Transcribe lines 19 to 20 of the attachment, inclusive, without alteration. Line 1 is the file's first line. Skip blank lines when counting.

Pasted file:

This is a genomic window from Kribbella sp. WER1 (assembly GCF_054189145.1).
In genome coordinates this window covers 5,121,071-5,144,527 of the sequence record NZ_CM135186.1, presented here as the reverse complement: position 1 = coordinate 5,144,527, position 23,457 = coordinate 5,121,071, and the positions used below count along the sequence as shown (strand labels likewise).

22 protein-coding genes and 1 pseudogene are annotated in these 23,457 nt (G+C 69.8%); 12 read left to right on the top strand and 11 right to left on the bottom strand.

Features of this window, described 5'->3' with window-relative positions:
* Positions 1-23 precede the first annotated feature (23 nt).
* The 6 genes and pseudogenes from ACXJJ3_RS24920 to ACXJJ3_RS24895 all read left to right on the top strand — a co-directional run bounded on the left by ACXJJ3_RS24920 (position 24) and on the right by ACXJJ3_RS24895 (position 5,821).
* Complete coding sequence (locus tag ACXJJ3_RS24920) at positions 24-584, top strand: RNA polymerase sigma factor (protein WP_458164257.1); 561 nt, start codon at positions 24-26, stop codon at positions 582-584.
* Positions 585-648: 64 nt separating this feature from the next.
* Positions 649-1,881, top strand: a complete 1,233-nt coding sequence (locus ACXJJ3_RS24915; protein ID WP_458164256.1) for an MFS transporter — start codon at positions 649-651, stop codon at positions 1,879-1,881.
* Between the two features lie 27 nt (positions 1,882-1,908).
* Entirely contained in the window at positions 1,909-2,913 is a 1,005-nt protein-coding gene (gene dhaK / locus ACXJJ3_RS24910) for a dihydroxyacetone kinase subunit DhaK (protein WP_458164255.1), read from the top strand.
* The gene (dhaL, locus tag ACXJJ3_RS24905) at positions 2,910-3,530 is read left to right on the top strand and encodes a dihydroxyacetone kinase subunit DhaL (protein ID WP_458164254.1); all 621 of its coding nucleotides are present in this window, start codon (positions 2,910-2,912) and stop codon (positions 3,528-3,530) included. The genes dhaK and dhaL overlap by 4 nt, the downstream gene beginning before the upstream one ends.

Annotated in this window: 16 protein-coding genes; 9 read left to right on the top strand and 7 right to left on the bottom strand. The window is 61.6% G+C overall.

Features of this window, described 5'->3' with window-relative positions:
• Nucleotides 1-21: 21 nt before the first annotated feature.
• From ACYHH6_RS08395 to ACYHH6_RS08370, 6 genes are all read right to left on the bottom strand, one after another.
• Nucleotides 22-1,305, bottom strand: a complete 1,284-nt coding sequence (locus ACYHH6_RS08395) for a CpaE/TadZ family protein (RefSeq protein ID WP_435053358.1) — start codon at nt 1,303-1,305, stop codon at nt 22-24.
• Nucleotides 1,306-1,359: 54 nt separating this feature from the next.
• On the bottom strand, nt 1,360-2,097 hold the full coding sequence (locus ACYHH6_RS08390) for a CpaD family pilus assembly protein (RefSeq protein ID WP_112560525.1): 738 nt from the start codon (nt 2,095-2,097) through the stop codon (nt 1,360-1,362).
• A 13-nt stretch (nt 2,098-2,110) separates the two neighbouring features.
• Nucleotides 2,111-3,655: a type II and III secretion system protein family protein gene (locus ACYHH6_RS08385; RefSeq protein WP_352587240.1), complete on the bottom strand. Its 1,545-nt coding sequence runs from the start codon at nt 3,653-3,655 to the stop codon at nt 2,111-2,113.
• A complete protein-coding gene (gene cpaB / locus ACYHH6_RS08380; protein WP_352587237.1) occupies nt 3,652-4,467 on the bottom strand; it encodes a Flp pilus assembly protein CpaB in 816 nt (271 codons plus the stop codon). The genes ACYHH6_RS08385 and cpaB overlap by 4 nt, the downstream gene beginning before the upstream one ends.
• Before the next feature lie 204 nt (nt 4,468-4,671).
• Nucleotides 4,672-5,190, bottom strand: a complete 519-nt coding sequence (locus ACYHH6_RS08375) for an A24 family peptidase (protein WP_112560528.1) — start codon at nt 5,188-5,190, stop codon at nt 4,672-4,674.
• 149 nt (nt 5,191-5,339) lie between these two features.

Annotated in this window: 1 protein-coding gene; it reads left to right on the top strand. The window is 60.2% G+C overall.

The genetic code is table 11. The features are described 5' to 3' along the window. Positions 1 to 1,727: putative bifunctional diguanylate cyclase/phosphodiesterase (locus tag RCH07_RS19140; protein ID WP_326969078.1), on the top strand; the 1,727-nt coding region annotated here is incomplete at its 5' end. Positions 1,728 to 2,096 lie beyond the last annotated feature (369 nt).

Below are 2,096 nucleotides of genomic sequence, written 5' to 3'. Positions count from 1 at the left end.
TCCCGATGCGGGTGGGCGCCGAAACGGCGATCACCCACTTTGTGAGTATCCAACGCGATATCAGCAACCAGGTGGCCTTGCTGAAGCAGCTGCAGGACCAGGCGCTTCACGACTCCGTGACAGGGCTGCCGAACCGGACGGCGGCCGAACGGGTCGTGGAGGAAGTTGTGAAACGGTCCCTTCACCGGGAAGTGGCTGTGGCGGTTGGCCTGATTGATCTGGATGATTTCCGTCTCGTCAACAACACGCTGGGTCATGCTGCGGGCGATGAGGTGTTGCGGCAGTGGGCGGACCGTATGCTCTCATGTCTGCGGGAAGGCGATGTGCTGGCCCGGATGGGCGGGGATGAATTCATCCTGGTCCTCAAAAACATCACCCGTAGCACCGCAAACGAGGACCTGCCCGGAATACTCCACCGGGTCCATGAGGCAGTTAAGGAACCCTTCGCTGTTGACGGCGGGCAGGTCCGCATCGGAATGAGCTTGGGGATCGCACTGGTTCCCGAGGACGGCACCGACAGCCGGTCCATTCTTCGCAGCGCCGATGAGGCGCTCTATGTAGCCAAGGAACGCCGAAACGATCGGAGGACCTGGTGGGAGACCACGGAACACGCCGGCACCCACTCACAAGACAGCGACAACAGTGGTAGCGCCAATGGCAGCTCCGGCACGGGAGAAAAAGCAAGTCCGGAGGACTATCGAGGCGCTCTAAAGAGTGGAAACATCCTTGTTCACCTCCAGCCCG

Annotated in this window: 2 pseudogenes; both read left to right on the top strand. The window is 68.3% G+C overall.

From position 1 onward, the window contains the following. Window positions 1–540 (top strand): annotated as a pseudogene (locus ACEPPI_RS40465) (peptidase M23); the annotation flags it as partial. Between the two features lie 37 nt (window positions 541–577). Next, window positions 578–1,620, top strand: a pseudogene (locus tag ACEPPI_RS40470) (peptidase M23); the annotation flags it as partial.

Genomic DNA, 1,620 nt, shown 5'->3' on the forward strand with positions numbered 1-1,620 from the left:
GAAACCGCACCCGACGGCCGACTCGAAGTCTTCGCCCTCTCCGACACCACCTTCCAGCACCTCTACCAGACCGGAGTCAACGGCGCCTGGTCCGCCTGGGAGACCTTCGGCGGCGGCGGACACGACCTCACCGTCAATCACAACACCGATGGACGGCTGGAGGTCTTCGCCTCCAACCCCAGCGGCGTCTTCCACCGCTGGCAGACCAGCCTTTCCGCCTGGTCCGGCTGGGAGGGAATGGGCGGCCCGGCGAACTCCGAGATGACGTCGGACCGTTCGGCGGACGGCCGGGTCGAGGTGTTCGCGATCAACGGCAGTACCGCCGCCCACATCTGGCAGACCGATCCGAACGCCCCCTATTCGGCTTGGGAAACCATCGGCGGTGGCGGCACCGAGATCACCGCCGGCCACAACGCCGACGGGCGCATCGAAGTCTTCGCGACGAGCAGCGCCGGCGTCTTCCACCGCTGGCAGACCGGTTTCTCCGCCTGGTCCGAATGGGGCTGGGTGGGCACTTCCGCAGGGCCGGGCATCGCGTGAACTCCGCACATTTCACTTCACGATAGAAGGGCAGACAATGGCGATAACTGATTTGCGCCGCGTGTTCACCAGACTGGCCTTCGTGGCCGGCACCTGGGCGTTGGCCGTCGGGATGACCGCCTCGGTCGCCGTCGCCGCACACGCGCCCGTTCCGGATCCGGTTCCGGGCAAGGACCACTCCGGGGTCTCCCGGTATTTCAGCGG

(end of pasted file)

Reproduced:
• On the bottom strand, nt 1,360-2,097 hold the full coding sequence (locus ACYHH6_RS08390) for a CpaD family pilus assembly protein (RefSeq protein ID WP_112560525.1): 738 nt from the start codon (nt 2,095-2,097) through the stop codon (nt 1,360-1,362).
• A 13-nt stretch (nt 2,098-2,110) separates the two neighbouring features.